Closing address by President Nelson Mandela at the United Nations Habitat II African Housing Ministers Conference, Kempton Park

18 October 1995

Secretary General N'Dow;
Honourable Ministers;
Ladies and Gentlemen,

Let me begin by thanking the United Nations for giving South Africa the opportunity to host this historic gathering. It has been an honour for our new democracy to be able to play this role.

I am informed that you have reached an African consensus on this critical matter, that will be presented at Habitat II in Istanbul next June. I want to complement you on this important achievement.

The world can be divided into those countries where the nation is comfortably housed, and those where housing is part of a daily struggle for survival. Most countries in Africa, including South Africa, fall into the latter category. And this is a reflection of the challenges we face to ensure that our peoples do indeed enjoy a better life.

Our approach to housing in South Africa, as in other parts of Africa, embodies the principle that the government has an important role to play. But it recognises too that government cannot solve the problem on its own. We fully endorse the need for a full and meaningful partnership of government, the private sector and homeless communities.

The very specific challenge that Africa faces is that of poverty; quite simply, most of our people are too poor for a pure market solution to the housing problem.

Yet, chairperson, poverty does not mean hopelessness. The greatest single resource we have in solving this challenge is the energy and creativity of the homeless themselves. It is an energy that can be mobilised in an effective partnership that helps communities to help themselves.

In tackling the task of housing the nation, we are presented with an historic opportunity to fundamentally challenge economic and social relations.

For, housing is not neutral. Our own country has in the past known only too well how the provision and non-provision of housing can be used as a form of social and political control. Here and elsewhere it has often been the means of dealing with the urban and rural poor - to hide them, evict them, harass them and trample on their self-esteem.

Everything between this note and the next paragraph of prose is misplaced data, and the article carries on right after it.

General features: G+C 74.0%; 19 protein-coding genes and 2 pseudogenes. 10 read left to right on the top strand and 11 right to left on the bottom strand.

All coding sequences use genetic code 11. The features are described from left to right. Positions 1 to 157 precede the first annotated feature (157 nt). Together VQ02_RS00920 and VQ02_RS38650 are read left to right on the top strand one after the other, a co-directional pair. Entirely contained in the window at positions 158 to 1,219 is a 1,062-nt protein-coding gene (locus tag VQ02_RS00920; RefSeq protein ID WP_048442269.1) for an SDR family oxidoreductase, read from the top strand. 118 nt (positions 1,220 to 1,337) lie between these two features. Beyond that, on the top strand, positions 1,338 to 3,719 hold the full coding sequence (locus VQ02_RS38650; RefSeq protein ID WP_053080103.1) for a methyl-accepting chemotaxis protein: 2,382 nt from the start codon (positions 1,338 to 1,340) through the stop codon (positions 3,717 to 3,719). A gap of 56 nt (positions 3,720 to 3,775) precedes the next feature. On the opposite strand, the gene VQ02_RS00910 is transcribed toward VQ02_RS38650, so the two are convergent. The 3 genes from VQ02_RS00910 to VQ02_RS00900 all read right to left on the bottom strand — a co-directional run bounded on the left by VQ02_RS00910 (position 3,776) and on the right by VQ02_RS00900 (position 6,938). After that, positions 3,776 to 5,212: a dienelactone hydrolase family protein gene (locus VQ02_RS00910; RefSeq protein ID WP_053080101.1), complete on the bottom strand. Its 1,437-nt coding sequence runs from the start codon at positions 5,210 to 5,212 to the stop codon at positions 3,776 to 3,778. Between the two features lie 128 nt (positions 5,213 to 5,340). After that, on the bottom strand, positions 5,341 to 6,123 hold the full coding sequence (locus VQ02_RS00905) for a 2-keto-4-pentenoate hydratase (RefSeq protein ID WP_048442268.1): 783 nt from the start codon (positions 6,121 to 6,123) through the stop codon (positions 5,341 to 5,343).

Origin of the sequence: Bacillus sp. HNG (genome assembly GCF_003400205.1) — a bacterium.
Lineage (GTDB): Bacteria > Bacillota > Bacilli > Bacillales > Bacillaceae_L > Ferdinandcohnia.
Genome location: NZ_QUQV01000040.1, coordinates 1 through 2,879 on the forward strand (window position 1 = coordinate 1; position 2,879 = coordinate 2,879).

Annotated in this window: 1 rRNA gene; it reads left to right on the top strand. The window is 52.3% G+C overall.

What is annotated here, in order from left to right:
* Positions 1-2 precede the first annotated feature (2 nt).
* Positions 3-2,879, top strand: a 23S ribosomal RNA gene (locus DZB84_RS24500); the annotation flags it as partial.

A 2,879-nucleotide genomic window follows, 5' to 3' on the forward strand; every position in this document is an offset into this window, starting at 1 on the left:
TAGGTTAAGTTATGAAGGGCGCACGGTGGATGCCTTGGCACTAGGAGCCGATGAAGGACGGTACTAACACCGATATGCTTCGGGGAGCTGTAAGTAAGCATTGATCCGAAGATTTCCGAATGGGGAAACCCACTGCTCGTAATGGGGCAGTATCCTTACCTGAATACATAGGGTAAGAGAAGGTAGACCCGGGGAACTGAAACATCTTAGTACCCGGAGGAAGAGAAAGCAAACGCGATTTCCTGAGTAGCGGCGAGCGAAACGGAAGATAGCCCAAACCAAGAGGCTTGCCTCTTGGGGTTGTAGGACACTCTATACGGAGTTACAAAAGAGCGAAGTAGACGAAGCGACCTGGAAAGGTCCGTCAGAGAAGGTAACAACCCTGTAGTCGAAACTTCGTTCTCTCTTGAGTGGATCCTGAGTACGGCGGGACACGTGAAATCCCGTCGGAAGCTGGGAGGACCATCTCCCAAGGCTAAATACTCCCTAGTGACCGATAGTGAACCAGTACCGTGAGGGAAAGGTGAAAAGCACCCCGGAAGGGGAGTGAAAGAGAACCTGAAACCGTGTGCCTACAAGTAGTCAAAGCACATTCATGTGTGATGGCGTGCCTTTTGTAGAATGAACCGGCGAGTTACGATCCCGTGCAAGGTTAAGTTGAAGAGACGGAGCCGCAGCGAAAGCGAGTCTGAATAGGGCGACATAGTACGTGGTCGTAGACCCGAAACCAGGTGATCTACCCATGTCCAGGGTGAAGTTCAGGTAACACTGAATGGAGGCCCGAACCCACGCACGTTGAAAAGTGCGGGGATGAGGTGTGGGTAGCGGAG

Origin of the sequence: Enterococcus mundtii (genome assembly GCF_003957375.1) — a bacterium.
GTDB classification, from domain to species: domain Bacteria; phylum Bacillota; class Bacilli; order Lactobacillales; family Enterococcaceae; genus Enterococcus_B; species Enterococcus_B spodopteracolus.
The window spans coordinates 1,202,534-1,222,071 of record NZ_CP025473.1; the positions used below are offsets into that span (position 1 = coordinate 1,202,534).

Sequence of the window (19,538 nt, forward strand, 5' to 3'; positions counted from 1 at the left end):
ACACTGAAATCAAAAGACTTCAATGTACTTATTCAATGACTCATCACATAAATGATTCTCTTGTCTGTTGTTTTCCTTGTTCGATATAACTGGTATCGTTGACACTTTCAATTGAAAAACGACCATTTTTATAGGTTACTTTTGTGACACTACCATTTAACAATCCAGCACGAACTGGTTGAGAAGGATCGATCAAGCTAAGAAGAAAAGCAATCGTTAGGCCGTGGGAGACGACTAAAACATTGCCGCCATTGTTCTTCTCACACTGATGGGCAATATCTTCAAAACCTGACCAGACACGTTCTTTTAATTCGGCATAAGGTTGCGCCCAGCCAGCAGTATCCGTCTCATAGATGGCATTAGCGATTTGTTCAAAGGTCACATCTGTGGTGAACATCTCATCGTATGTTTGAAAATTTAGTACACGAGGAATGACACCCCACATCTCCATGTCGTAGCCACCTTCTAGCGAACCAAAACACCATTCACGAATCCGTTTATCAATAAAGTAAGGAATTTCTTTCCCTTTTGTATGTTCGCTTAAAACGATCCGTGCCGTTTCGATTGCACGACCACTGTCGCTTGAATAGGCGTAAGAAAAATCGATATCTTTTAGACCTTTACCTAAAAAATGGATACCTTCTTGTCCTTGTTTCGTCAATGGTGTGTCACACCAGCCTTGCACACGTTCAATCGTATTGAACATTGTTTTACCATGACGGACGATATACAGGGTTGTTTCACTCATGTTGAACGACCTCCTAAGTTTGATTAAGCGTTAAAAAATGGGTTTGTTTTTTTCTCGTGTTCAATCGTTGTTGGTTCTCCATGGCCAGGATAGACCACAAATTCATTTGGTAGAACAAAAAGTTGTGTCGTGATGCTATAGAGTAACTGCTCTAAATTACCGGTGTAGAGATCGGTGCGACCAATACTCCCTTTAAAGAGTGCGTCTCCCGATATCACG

As such, a successful housing programme can at one and the same time become a force for economic and social liberation. Built into this, in our situation, are some fundamental requirements.

The first deals with security of tenure. The absence of such security is one of the most consistent reasons for the non-improvement of housing conditions. Granting such security leads to a completely different response from communities.

Another critical issue is that of the provision of credit to people who do not attract the interest of the formal banking sector. One of the most important ways of changing this negative relationship lies in the mobilisation of people's own savings. There are significant initiatives underway in South Africa that are proving the viability of this approach.

A third key issue is one that is often overlooked or even scoffed at. Very simply put: the success of our housing programme - of any housing programme - is directly related to the extent to which women are directly involved. When we talk about people-centred development, we should understand that the involvement of women is often the difference between success and failure.